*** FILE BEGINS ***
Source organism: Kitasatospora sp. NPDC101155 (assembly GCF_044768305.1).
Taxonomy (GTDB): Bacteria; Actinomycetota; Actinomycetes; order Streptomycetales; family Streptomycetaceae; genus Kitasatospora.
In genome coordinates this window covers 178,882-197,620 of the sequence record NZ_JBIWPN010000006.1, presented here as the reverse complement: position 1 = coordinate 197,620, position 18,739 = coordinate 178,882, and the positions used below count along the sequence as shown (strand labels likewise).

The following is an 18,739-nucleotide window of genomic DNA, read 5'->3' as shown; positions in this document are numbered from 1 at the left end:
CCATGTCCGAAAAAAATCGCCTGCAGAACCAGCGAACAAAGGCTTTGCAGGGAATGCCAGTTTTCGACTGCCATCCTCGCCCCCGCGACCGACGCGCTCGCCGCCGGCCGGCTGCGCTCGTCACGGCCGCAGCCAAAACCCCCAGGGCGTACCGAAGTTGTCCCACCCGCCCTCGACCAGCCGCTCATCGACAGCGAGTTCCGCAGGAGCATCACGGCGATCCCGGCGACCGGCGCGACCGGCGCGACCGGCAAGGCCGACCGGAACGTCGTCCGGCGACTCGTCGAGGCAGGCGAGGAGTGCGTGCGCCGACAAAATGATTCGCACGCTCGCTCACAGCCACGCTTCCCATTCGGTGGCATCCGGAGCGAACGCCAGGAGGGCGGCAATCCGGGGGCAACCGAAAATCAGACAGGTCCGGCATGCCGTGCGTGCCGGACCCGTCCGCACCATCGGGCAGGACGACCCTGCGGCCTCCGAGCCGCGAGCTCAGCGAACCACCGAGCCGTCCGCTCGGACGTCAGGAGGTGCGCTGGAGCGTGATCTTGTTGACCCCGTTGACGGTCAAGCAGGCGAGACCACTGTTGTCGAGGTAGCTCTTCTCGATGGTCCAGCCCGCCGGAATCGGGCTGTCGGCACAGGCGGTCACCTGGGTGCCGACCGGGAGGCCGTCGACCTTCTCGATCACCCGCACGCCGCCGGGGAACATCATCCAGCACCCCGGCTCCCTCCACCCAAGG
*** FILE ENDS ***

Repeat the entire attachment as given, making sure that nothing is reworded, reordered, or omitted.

Source organism: Kitasatospora sp. NPDC101155 (assembly GCF_044768305.1).
Taxonomy (GTDB): Bacteria; Actinomycetota; Actinomycetes; order Streptomycetales; family Streptomycetaceae; genus Kitasatospora.
In genome coordinates this window covers 178,882-197,620 of the sequence record NZ_JBIWPN010000006.1, presented here as the reverse complement: position 1 = coordinate 197,620, position 18,739 = coordinate 178,882, and the positions used below count along the sequence as shown (strand labels likewise).

The following is an 18,739-nucleotide window of genomic DNA, read 5'->3' as shown; positions in this document are numbered from 1 at the left end:
CCATGTCCGAAAAAAATCGCCTGCAGAACCAGCGAACAAAGGCTTTGCAGGGAATGCCAGTTTTCGACTGCCATCCTCGCCCCCGCGACCGACGCGCTCGCCGCCGGCCGGCTGCGCTCGTCACGGCCGCAGCCAAAACCCCCAGGGCGTACCGAAGTTGTCCCACCCGCCCTCGACCAGCCGCTCATCGACAGCGAGTTCCGCAGGAGCATCACGGCGATCCCGGCGACCGGCGCGACCGGCGCGACCGGCAAGGCCGACCGGAACGTCGTCCGGCGACTCGTCGAGGCAGGCGAGGAGTGCGTGCGCCGACAAAATGATTCGCACGCTCGCTCACAGCCACGCTTCCCATTCGGTGGCATCCGGAGCGAACGCCAGGAGGGCGGCAATCCGGGGGCAACCGAAAATCAGACAGGTCCGGCATGCCGTGCGTGCCGGACCCGTCCGCACCATCGGGCAGGACGACCCTGCGGCCTCCGAGCCGCGAGCTCAGCGAACCACCGAGCCGTCCGCTCGGACGTCAGGAGGTGCGCTGGAGCGTGATCTTGTTGACCCCGTTGACGGTCAAGCAGGCGAGACCACTGTTGTCGAGGTAGCTCTTCTCGATGGTCCAGCCCGCCGGAATCGGGCTGTCGGCACAGGCGGTCACCTGGGTGCCGACCGGGAGGCCGTCGACCTTCTCGATCACCCGCACGCCGCCGGGGAACATCATCCAGCACCCCGGCTCCCTCCACCCAAGG